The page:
Protecting the wrongdoer: civil limitation laws in historical childhood abuse claims.
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ROSS, H. . Protecting the wrongdoer: civil limitation laws in historical childhood abuse claims. International journal of children's rights [online], (accepted).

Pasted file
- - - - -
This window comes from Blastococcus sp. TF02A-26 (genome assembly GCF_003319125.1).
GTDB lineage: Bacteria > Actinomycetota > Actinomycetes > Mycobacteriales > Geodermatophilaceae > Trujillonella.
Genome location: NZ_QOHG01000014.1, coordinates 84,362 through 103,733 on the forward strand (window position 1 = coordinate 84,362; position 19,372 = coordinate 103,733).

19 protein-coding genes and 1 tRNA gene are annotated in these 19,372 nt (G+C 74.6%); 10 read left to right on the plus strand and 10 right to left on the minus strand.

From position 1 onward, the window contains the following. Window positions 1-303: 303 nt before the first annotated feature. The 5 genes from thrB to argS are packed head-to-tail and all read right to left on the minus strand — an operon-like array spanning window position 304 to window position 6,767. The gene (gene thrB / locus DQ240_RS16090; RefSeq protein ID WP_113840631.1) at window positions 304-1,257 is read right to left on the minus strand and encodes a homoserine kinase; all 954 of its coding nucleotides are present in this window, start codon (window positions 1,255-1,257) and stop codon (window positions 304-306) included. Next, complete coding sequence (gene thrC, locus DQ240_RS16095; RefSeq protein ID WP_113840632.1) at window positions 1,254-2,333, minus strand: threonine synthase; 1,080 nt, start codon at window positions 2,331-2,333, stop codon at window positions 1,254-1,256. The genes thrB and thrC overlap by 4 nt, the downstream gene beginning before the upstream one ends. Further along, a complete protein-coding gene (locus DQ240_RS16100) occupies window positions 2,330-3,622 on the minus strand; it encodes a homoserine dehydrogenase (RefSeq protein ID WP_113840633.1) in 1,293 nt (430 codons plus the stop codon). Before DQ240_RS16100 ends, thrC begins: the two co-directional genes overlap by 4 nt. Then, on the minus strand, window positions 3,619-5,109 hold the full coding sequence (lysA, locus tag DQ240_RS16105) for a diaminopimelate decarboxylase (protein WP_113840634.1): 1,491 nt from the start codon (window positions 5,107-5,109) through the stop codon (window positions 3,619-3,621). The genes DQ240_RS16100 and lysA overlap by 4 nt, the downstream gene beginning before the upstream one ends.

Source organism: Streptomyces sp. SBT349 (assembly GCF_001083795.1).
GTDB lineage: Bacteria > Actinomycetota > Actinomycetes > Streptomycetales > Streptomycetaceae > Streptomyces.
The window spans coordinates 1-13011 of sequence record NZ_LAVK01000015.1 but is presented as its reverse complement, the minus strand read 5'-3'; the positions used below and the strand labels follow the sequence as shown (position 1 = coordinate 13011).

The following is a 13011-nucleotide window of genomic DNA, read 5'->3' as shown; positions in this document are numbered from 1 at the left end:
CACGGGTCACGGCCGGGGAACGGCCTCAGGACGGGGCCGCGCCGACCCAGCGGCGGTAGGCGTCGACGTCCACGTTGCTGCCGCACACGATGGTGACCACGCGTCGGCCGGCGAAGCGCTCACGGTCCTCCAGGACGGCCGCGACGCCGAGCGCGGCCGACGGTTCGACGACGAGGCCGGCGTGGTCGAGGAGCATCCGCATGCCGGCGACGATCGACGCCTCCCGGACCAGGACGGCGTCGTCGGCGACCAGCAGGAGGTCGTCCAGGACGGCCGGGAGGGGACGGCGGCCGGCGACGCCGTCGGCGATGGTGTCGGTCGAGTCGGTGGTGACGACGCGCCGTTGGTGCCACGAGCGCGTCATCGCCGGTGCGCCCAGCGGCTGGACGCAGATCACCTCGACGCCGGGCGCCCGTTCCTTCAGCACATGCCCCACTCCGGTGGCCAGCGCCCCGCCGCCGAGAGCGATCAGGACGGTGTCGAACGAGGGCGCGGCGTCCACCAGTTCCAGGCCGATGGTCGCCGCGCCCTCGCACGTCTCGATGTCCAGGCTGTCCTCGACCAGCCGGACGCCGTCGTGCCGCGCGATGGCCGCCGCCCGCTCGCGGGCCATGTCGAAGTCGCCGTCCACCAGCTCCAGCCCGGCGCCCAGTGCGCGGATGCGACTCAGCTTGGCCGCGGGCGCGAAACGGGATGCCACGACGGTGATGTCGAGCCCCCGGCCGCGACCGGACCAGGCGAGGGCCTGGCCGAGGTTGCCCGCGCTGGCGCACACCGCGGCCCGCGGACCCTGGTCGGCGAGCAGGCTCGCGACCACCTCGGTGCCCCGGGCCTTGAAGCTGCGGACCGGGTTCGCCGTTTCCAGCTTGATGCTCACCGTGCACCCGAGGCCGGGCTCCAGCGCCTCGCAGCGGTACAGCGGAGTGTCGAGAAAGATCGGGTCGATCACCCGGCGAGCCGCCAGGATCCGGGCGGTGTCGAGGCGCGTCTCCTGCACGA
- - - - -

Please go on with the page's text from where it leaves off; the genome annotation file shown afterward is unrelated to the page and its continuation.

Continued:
This article examines the appropriateness of applying civil limitation and related laws to adult claims in historical child abuse cases, focusing on moral and policy issues attending the use of such laws highlighted in a case that is frequently cited as the classic statement of reasons of legal policy justifying their use - the Australian case of Brisbane South Regional Health Authority v Taylor (opinion of McHugh J). It is argued that for a number of reasons unique to the position of adult claimants in historical childhood abuse cases, civil limitation and related laws are inappropriate when applied to such cases. It is maintained that ultimately such laws often give primacy to the interests of alleged wrongdoers and to the need to protect alleged wrongdoers from civil law redress in a context in which the ordinary justification for such laws is weak when weighed (among other things) against the enormity of the injury caused by the abuses complained of and the unique and acute difficulties victims often face in pursuing timely enforcement action in respect of the childhood rights allegedly violated. The article contains a review of recent developments in the law, and law reform, in several jurisdictions.